e-mail, calls-asking for more,’ says Marsh. To meet this popular demand, Disney has scheduled Totally Hoops for a January debut. Hoops follows the real-life exploits of the Lady Hoopstars, a group of 13-year-old girl basketball players, through the triumphs and tribulations they experience as a team and individually off the court.
‘In a way, you can say our whole channel is reality programming,’ says Midge Pierce, VP of WAM! programming. ‘A year ago, we launched Caught in the Middle, a series designed to follow real kids in actual middle school and high school situations. It’s become a perfect example of what we do best.’ Shot in cinema-verité style on location at the inner-city Franklin High School in Seattle, Washington, Caught in the Middle presents an intimate, dramatic look at how real ninth graders cope with the transition from middle school to high school.
‘The second season [beginning October 27] was shot at Mercer Island High, an upscale suburban school,’ Pierce explains. ‘This year, we will follow a group of high-tech students who will maintain web diaries, so that our viewers can follow them on-line as well as on-air.’
Reality programming is very popular on WAM! ‘As a commercial-free channel, in between our programs we run short motivational features for kids, for example our Wam-Cam Profiles, which feature ordinary kids doing something extraordinary,’ says Pierce.
Another short feature that’s set to debut November 5 is Table Talk. ‘Table Talk is real families and real kids interacting at a real dinner table, discussing issues of concern to kids.’
WAM!, a 24-hour commercial-free children’s channel from the Encore-Starz group, is dedicated to socially responsible programming. WAM!’s commitment to fresh reality shows continues in Spencer’s Crossing, a Listen Foundation special premiering in November. The program follows hearing-impaired 12-year-old Spencer and his little sister Dea as they train in an attempt to swim the English Channel.
‘Spencer’s family is the first ever to swim the Channel,’ says WAM!’s Pierce. ‘Metaphorically, the family sees it as Spencer’s crossing over from being a hearing-impaired child to one who has overcome enormous odds.’
When asked if WAM! would ever stage its own take on Survivor, Pierce was quick to point out The Tribe, a U.K. teen soap shot in New Zealand, produced by Cloud Nine and commissioned by Channel 5. ‘I have to mention it in connection to Survivor,’ she says. ‘It’s a scripted show, about a band of kids under 18 who live in a world devoid of adults due to an apocalyptic virus that wipes out everyone over 21. They set out to recreate society. For a channel that does so many reality shows, it’s funny that the closest thing we have to Survivor is a sci-fi series.’
Fox Family is entering kids reality in a big way this fall when it debuts Scary But True during its annual stunt The 13 Days Of Halloween. ‘It wasn’t even so much the success of Survivor or the Millionaire show-we just knew that kids love a great ghost story,’ says Andryc.
‘What do kids do when they sit around camp fires? It’s a thing everyone can relate to-cool scary ghost stories. Growing up, every kid has some spooky experiences and encounters, and we said `why not do a show based around this?”
Scary But True combines Goosebumps storytelling with Blair Witch filmmaking, adding the reality element to the mix. ‘Real kids, real situations,’ says Andryc. ‘What we do is send a camera crew out and let the kids tell the story from their own perspective. We interview parents, teachers and townspeople who back up the story. We do a little bit of recreation as the kids are telling the story, insert a few seconds to illustrate the story with visuals. It’s shot verité, hand-held video, with 16mm and 8mm filmed inserts-stylistically done and put together to create a good scary mood.’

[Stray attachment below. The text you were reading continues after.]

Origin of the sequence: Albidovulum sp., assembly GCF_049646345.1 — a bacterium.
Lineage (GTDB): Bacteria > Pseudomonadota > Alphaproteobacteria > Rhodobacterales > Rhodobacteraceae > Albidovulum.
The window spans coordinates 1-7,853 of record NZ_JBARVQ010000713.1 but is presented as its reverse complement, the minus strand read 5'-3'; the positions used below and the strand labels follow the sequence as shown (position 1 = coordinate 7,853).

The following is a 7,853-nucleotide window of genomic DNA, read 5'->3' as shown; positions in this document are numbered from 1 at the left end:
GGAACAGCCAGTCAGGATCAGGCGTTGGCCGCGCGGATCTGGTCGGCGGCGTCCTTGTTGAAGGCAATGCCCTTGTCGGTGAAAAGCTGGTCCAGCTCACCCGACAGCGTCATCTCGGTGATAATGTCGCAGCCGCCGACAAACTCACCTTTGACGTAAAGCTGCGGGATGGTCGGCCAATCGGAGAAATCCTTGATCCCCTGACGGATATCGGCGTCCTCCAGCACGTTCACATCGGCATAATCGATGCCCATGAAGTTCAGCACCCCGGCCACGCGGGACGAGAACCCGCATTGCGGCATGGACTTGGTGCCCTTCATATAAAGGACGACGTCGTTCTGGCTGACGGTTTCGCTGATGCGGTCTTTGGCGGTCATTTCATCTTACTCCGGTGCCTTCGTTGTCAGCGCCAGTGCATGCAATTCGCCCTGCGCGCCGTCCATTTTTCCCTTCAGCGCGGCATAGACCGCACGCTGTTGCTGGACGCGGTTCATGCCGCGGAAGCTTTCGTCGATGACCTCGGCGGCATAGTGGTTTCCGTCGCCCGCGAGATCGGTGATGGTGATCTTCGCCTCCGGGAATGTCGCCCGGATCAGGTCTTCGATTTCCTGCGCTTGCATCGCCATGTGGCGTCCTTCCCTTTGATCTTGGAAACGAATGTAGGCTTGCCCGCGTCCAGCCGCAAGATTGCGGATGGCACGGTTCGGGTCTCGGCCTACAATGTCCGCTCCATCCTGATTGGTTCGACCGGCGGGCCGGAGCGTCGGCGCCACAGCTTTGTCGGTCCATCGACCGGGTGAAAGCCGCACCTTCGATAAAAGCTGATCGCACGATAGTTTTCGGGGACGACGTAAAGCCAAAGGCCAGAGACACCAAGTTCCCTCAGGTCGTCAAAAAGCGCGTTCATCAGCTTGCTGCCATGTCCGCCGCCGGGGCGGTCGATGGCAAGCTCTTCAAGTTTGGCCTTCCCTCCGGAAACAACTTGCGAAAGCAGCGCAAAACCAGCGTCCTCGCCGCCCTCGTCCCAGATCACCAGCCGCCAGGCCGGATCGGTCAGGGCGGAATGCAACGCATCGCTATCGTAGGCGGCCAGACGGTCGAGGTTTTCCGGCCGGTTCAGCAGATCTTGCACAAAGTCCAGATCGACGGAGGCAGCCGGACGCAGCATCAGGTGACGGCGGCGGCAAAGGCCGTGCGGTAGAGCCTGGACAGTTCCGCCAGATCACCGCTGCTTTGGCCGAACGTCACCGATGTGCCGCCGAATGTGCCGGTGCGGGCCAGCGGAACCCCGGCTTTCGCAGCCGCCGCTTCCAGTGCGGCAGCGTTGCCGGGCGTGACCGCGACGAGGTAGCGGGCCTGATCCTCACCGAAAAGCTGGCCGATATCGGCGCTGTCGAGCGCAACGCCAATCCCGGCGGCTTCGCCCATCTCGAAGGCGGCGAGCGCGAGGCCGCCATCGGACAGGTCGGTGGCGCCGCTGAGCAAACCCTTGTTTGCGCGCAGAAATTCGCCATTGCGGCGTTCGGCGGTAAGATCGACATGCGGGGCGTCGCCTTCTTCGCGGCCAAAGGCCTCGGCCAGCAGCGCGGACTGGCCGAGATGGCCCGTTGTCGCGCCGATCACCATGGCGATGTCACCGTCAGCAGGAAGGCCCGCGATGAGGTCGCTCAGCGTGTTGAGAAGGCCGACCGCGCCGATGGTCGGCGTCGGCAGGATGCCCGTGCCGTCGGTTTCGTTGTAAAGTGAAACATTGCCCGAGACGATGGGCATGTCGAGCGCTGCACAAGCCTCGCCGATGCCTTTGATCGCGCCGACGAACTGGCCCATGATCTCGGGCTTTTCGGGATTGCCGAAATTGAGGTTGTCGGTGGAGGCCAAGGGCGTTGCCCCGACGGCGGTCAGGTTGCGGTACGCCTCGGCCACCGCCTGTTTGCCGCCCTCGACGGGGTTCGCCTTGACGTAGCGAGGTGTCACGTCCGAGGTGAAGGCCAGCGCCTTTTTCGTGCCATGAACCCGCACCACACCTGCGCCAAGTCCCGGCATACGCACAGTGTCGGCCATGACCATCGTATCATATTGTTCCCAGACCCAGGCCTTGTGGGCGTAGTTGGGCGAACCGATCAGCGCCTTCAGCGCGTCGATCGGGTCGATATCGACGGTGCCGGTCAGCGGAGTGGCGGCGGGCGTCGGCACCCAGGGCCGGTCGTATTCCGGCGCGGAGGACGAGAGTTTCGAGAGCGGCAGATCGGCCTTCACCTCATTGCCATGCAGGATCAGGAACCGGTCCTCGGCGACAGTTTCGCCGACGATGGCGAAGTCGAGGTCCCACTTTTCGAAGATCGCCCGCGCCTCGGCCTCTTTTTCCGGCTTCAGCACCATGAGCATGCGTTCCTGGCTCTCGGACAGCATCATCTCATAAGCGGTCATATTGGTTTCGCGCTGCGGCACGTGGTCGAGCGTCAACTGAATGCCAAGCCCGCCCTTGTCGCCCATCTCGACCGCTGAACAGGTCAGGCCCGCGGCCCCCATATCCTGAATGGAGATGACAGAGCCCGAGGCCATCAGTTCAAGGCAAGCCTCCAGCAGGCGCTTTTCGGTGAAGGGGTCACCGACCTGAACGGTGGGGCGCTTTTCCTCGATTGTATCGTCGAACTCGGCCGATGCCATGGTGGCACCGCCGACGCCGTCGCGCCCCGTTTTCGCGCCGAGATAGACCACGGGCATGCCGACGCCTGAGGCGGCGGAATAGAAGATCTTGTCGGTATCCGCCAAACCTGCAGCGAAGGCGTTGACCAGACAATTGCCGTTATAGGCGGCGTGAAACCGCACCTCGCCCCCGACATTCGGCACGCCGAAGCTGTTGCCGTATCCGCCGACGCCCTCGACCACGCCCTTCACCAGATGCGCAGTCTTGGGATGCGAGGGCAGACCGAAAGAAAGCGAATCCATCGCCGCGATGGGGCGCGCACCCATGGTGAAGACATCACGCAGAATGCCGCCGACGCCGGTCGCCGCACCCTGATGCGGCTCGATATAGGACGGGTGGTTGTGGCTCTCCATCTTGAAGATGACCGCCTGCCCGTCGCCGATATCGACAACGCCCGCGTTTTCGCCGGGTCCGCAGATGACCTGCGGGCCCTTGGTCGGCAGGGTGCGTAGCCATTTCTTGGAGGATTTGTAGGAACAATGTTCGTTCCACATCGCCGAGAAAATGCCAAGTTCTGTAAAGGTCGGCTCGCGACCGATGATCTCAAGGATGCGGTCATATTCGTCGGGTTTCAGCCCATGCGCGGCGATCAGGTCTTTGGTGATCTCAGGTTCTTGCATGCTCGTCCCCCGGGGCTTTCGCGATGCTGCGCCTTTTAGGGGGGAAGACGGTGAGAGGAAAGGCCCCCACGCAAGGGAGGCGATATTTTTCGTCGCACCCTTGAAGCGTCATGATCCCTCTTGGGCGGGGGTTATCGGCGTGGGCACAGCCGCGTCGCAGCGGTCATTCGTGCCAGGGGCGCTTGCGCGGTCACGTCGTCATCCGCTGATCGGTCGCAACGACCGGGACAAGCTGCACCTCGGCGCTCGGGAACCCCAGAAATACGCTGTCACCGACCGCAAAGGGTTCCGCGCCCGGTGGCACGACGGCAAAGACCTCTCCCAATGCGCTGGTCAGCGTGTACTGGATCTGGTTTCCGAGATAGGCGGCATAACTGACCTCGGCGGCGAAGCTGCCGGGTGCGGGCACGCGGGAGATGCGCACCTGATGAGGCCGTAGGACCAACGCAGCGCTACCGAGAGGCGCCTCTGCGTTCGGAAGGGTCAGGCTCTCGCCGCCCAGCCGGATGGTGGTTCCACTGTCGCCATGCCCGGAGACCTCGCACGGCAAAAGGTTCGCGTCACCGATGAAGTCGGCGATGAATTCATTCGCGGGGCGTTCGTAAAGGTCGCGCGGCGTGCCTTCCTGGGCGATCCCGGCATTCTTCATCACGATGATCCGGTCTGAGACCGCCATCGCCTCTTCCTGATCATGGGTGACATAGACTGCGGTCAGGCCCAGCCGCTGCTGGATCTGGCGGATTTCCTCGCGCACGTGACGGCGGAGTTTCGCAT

Additionally, Fox Family has two upcoming shows aimed at older kids and families that push the reality envelop to extremes. The Scariest Places On Earth, a mini-series premiering October 23, challenges two families, on separate nights, to survive 24 hours in a haunted castle. Hosted by Linda Blair, the two real clans will be whisked from their U.S. homes to northern England, with only the clothes on their backs and some Fox-supplied infrared ghost monitors.
‘In the classic tradition of haunted house lore, we are daring a family to spend a night in the most haunted castle on earth under the camera’s eye,’ says Eytan Keller, executive VP of reality programming and specials. Fox Family received over 100,000 applications from families interested in taking the challenge.
Race Around The World, now in development for a summer 2001 debut, pits two families in a globe-spanning race using every mode of transportation, a set amount of cash and 40 days to complete the task.
‘This will take the reality series concept to the next level,’ says Keller. ‘It will test the family bonds with true human stories of heartache, competitiveness and pressure set against the world’s largest canvas.’
Nickelodeon, Noggin, GAS
Noggin has an original reality series called A Walk In Your Shoes, which takes two kids from completely different backgrounds and switches their lives-physically transplanting them into each other’s environments-while cameras roll.
Nickelodeon’s biggest success with reality comes from its popular game shows, particularly Guts, Figure It Out and Double Dare. In its latest incarnation, Double Dare 2000 is a fast-paced challenge combining trivia knowledge, wacky physical competition and ‘tons of mess.’ Nickelodeon GAS (Games And Sports for Kids) uses Nick’s huge library of kids action game shows, including Global Guts and Wild And Crazy Kids, as well as new short-form programming that includes reality segments about local kid athletes.
Nick’s most popular game is the interstitial block Slimetime Live, which airs each weekday afternoon. Kids can call in to chose a studio audience member to play for the home contestant. If he or she wins, both teammates are awarded a prize. If not, the in-studio partner is slimed. Well, that certainly beats eating rats.